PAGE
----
Grieving parents who lost their son during birth demand nationwide guidance after hospital failings

"When Finn was born, I turned to Ruth and said, just wait. He'll cry, he'll cry… But he never did," says Martin, wiping tears from his eyes.

Warning: This article contains distressing content.

His wife, Ruth, had just given birth to their first son. But after a traumatic delivery, Finn was born pale and limp, needing urgent resuscitation.

Ruth was also injured, suffering a birthing tear so severe it required surgery.

As the room at the London-based birthing centre flooded with doctors ready to whisk their son away, Martin asked his wife: "What do you want me to do? Stay with you, or go with Finn?"

Follow Finn, she told him. As the plastic cot containing his newborn son was wheeled out of the room, a sense of helplessness swept over him. "There was nothing I could do for either of them," he says, his voice breaking.

While we talk, both Ruth and Martin break down in tears, taking turns to comfort each other, but when I ask if they want to take a break, they refuse. They are clear that what matters now is sharing Finn's story.

"He was our first," says Ruth, adding that she had no idea what to expect from the birth in June 2021. "Everyone was still coming out of COVID times."

Despite this, she said the pregnancy "was smooth sailing".

"It was when we turned up for the actual birth that things went horribly wrong."

Ruth gave birth to Finn at the Oasis Birth Centre, a midwife-led unit within the Princess Royal University Hospital in Orpington, Bromley. It is mainly used for women with uncomplicated pregnancies, with access to birthing pools, massages and aromatherapy.

If extra care is needed during labour, patients are transferred to a delivery suite which the hospital trust's website says is "just seconds away".

The website adds that it intends to give parents the "control and support" they need and a place where they can "feel at home".

But that wasn't Ruth's experience.

From the moment she entered the building, she says: "I wasn't being listened to."

Despite her labour progressing quickly and feeling the "overwhelming" urge to push, the midwives largely left her and Martin alone in the birthing pool with no real guidance, Ruth says.

"I remember on a couple of occasions saying to Martin, 'Why are they not with us? Why are they not telling us what to do?'" she adds.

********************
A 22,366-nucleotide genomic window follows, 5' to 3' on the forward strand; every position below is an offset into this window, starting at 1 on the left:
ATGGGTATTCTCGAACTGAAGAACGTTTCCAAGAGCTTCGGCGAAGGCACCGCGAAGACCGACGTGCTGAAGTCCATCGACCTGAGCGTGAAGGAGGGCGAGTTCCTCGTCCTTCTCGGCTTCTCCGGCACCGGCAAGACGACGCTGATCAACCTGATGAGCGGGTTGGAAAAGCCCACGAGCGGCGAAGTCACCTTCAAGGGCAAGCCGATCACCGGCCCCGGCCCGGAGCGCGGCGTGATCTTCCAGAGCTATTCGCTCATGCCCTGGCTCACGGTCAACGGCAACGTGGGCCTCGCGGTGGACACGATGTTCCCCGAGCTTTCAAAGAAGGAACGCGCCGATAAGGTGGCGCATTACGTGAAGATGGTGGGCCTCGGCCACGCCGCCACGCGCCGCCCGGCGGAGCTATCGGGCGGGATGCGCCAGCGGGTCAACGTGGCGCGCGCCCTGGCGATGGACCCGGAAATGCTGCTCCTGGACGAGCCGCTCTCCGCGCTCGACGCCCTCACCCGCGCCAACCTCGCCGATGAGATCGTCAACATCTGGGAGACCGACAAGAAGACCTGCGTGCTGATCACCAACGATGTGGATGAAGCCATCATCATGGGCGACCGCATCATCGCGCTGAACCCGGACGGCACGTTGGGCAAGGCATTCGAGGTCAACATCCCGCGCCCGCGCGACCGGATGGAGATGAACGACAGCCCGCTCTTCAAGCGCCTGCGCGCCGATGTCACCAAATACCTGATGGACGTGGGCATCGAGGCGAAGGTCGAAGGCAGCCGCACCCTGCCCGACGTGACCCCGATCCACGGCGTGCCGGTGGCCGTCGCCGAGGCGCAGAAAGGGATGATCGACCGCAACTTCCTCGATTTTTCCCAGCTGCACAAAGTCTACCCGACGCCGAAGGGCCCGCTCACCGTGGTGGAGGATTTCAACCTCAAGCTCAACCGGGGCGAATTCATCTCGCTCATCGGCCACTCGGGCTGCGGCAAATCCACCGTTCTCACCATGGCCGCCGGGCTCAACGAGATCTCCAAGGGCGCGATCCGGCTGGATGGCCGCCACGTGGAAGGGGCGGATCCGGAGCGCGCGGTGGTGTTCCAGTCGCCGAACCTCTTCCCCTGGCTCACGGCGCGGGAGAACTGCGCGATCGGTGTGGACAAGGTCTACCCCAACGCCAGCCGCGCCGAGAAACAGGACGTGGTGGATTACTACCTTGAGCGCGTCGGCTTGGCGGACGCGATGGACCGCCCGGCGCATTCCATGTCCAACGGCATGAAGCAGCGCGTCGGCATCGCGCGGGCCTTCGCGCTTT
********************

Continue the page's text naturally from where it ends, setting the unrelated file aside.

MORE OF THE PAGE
During this period, midwives failed to identify that Finn was in foetal distress.

Tragically, he suffered a severe brain injury as a result of complications during labour. He was starved of oxygen, a condition called hypoxic-ischemic encephalopathy (HIE).

Ruth and Martin would later learn that midwives failed to check Finn's heart rate in line with national guidelines. There should have been at least 24 readings, but only eight were recorded.

One of his biggest regrets, says Martin, is that during the birth he told Ruth: "They are the professionals. We need to trust them."

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The brain damage Finn experienced during birth was so severe, consultants eventually recommended turning off the support that was keeping him alive.

Instead of leaving hospital with their beautiful baby boy, Ruth and Martin, in a deep state of shock, left with a memory box containing mementoes including a lock of Finn's hair.

"No one expects that," she adds tearfully.

"Finn had a blessing done by a vicar," Martin recalls. "Then later that day, we turned his ventilator off and held him while he died."

Ruth and Martin are now also parents to their second son, Remy, who has brought joy back into their lives. They are taking care to ensure the 17-month-old knows all about his big brother.

"We have Finn's pictures around the house. Martin handmade the cot for Finn. It's got his name engraved in it, and Remy uses it now," Ruth says. "And we had Finn's handprint made into a stamp so we can include him in birthdays and Christmas cards."

The inquest into Finn's death concluded on 25 April, Ruth's birthday.

Coroner Dr Julian Morris found there was a lack of clear leadership at the birthing centre, and a failure to follow established guidelines in place. He committed to writing to all birth centres across London to give recommendations.

"If other birthing centres operate like that three years later, the likelihood is that more children will die as a result of poor care, understaffing, and a lack of leadership and management," says Martin.

King's College Hospital NHS Foundation Trust apologised to the Kennedy family and said it "fully accepts" the coroner's findings.

Tracey Carter, director of midwifery for King's College, said: "In recent years, we have made positive changes to maternity services at the trust, including a review of midwifery staffing, enhanced training for midwives and ensuring more senior supervision in the department at all times."

But Martin thinks the same guidance needs to be given to birthing centres across the country, to help avoid future tragedies.

For now, their focus is on their family, and getting justice for Finn.

"You have to carry on," Martin says. "You have to pick yourself up and make sure you try and get justice for your children."